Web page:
|Manufacturer||Blackburn Aircraft Limited|
|Primary Role||Heavy Fighter|
|Maiden Flight||23 December 1938|
Contributor: Alan Chanter
ww2dbaseMeeting the requirements of specification O.30/35, the Blackburn Roc was essentially a fighter variant of the Blackburn Skua shipboard dive-bomber. The design and construction of the two aircraft were fundamentally the same, with the Roc differing from its stablemate in having a slightly wider fuselage (to accommodate a Boulton-Paul "A" power-driven turret equipped with four 0.303-in Browning machine guns), and with an increased wing dihedral.
ww2dbaseA contract for 136 aircraft was placed on April 28, 1937 with manufacture sub-contracted to the Boulton-Paul Company. The first three production machines (L3057-3059) served as the prototypes, with the first of these making its maiden flight on December 23, 1938. The third aircraft (L3059) being experimentally fitted with twin floats to specification 20/37, being completed in this form in December 1939.
ww2dbaseThe weight and drag of the turret was soon found to seriously impair performance. Attempts to rectify this by fitting a larger propeller and various other means all proved unsuccessful. After a brief period in front-line service the Rocs were soon relegated to second-line duties. Like its Royal Air Force counterpart, the Boulton-Paul Defiant, the concept of a two-seat single-engined turret fighter proved to be faulty. The idea of bringing a quartet of machine guns to bear on enemy bombers proving to be tactically unsound.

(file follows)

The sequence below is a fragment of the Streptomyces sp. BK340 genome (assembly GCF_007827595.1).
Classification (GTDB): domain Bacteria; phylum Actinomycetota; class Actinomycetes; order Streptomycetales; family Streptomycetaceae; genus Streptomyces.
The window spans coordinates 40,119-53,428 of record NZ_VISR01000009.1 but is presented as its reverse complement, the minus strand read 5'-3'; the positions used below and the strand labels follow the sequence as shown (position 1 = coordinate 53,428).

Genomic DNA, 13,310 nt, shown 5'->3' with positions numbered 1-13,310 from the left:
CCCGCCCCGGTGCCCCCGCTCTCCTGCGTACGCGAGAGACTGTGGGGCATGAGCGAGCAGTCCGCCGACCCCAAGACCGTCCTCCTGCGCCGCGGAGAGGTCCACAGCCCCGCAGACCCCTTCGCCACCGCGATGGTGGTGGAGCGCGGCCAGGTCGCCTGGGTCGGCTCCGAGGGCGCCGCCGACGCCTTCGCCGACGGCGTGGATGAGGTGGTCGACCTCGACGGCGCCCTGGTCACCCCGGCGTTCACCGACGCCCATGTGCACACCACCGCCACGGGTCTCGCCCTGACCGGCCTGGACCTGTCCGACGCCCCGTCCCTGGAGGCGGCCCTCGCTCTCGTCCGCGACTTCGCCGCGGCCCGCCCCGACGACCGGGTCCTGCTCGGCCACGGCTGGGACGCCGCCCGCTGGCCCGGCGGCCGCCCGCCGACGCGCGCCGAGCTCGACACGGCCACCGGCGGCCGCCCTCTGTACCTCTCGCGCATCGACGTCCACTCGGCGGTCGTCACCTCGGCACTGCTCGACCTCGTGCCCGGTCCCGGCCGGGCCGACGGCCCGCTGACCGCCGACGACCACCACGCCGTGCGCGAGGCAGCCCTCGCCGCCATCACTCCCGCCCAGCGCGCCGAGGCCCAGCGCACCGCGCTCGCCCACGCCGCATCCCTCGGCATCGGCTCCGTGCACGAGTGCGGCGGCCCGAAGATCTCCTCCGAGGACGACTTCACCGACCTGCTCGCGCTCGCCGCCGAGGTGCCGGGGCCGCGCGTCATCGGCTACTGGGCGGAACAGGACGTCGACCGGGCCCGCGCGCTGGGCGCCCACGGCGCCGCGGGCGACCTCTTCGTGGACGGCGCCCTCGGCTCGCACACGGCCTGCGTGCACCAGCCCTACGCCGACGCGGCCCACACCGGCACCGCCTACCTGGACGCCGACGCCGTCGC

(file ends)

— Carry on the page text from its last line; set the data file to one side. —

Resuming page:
ww2dbaseSources: Warplanes of the Second World War-Fighters Volume 2 (William Green, MacDonald,1961), World Aircraft Information Files (Aerospace Publishing Periodical).
Last Major Revision: Sep 2007
|Machinery||One Bristol Perseus XII radial engine rated at 905hp|
|Armament||4x7.7mm Browning trainable machine guns in dorsal turret, optional 8x14g bombs|
|Wing Area||28.80 m²|
|Weight, Empty||2,778 kg|
|Weight, Maximum||3,606 kg|
|Speed, Maximum||359 km/h|
|Rate of Climb||7.60 m/s|
|Service Ceiling||5,485 m|
|Range, Normal||1,304 km|
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Chiang Kaishek, 31 Jul 1937